This is the condition of the average person in the everyday world. How wrong he is.

The truth of things does not lie with the similarities between objects or their representations. Yet s/he will not appreciate this until the cave is exited. The prisoner is ‘forcibly dragged’ out of the cave as at the moment, s/he is a ‘sightseer’-content with impressions from the sense impressions and that this constitutes what it is to ‘know’. After again going through sections D and C on the surface, the ex-prisoner also passes through section B. Here, thought itself begins with the particular objects of the everyday, visible world but becomes its own object of analysis. Maths, Geometry can be said to exist here as does Dialectic. It might also be said that this is where ‘a-priori’ thinking comes into its own. This is where the implicit nature of things is distilled by the thinker until the truth of things is found in the Forms. This brings out knowledge in the thinker [Section A of the Line]. The philosopher knows the Forms. Thus whilst there are many particular acts of justice in the visible world, no-one knows what justice is-in itself save the Philosopher Kings.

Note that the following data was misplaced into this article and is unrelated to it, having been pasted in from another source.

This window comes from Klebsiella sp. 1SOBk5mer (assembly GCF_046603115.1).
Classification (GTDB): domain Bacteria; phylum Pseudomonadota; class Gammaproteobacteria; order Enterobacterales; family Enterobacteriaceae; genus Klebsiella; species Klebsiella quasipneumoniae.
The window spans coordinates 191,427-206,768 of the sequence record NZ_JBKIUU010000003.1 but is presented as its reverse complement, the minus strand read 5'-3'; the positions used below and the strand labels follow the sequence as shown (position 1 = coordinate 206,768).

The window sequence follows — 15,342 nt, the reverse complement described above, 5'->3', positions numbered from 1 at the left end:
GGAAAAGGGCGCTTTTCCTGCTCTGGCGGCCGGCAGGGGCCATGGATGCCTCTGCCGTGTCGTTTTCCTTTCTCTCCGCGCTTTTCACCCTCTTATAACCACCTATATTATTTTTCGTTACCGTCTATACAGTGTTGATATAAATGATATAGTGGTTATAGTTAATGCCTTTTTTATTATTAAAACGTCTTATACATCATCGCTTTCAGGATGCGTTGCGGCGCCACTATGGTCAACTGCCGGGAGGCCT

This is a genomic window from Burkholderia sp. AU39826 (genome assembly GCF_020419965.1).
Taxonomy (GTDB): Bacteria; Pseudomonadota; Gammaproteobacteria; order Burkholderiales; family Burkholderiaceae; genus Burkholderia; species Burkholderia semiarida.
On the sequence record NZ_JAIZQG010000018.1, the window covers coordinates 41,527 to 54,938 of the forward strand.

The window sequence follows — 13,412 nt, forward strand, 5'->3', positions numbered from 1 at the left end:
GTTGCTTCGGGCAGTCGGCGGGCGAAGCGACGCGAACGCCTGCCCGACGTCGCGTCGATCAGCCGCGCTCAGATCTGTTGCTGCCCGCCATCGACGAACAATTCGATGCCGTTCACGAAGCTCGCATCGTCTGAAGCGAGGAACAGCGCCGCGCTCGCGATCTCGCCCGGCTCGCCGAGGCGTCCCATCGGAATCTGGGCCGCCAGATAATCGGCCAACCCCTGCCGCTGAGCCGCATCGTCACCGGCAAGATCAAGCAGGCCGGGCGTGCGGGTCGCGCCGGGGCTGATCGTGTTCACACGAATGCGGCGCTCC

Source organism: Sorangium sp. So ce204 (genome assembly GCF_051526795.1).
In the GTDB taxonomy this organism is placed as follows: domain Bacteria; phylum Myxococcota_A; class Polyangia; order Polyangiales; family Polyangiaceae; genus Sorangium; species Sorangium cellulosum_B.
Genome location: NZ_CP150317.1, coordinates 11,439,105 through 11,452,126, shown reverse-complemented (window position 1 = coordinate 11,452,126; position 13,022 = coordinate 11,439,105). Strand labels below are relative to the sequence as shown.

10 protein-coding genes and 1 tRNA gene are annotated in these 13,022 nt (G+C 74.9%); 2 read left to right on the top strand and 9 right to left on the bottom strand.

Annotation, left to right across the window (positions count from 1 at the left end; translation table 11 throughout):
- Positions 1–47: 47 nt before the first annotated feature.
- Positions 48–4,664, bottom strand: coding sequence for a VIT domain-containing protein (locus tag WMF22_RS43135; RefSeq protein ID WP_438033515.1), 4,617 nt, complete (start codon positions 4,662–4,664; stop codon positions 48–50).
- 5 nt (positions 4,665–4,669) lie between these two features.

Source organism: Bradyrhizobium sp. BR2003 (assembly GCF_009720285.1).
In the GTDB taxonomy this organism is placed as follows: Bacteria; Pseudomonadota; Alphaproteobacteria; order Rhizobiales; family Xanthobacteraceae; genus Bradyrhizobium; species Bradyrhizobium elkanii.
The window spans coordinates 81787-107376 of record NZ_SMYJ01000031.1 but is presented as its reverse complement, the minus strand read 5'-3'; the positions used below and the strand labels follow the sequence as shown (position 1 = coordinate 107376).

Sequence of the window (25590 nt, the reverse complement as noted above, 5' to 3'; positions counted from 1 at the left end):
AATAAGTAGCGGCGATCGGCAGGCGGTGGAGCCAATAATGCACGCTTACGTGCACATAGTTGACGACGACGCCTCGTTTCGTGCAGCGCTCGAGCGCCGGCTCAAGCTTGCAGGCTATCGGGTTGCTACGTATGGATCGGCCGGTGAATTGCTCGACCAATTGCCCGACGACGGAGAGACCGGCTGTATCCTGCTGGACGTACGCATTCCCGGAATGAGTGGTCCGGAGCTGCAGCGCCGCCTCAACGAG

Socrates states that the Philosopher would rather stay in the realm of the Forms than deal with the tedious ugliness of the everyday world. Unfortunately in the ideal Republic, Philosophers are educated to discover knowledge so as to rule. Only those with the knowledge of a particular skill can practice it: farmers are to be farmers and philosopher kings, philosopher kings. The alternative to this just state of affairs is illness in the Polis just as if the functions within the body cease to do what they do or do it badly. Plato’s favours Aristocracy not in a ‘class sense’ -that only the Aristocrats as a class should rule; he favours Aristocracy as the those who possess knowledge to rule are the best to rule – the best/Aristos’. Members of the latter can originate in any social strata in the Republic. The education system selects them on their merit and abilities regardless of their social origins.

So knowledge is essential to good governance. Those who do not have it within them to acquire it cannot rule – if justice is to be done. Hence the ‘Athenian democrats’ would belong to section C and D in the Divided Line. They do not possess knowledge, only opinions. They are like the prisoners in the cave, they cannot appreciate the truth of things [the Forms] but only deal with the superficial, mere appearance and relations between objects and not, the Truth those particular objects partake of/in. Perhaps the democrats are the ones who carry the statuettes in front of the fire. Thereby they create the shadows, the reflections of things on the cave wall. This gives the impression of ‘reality’, of what is real to the prisoners and, they seem content to accept this insofar as they compete with each other to guess which image is coming next. Gratification through untruth is preferred to the Truth. Anyone who disrupts this with talk of the ‘Truth’ is regarded as a disruptive nuisance and like Socrates, runs the risk of being executed.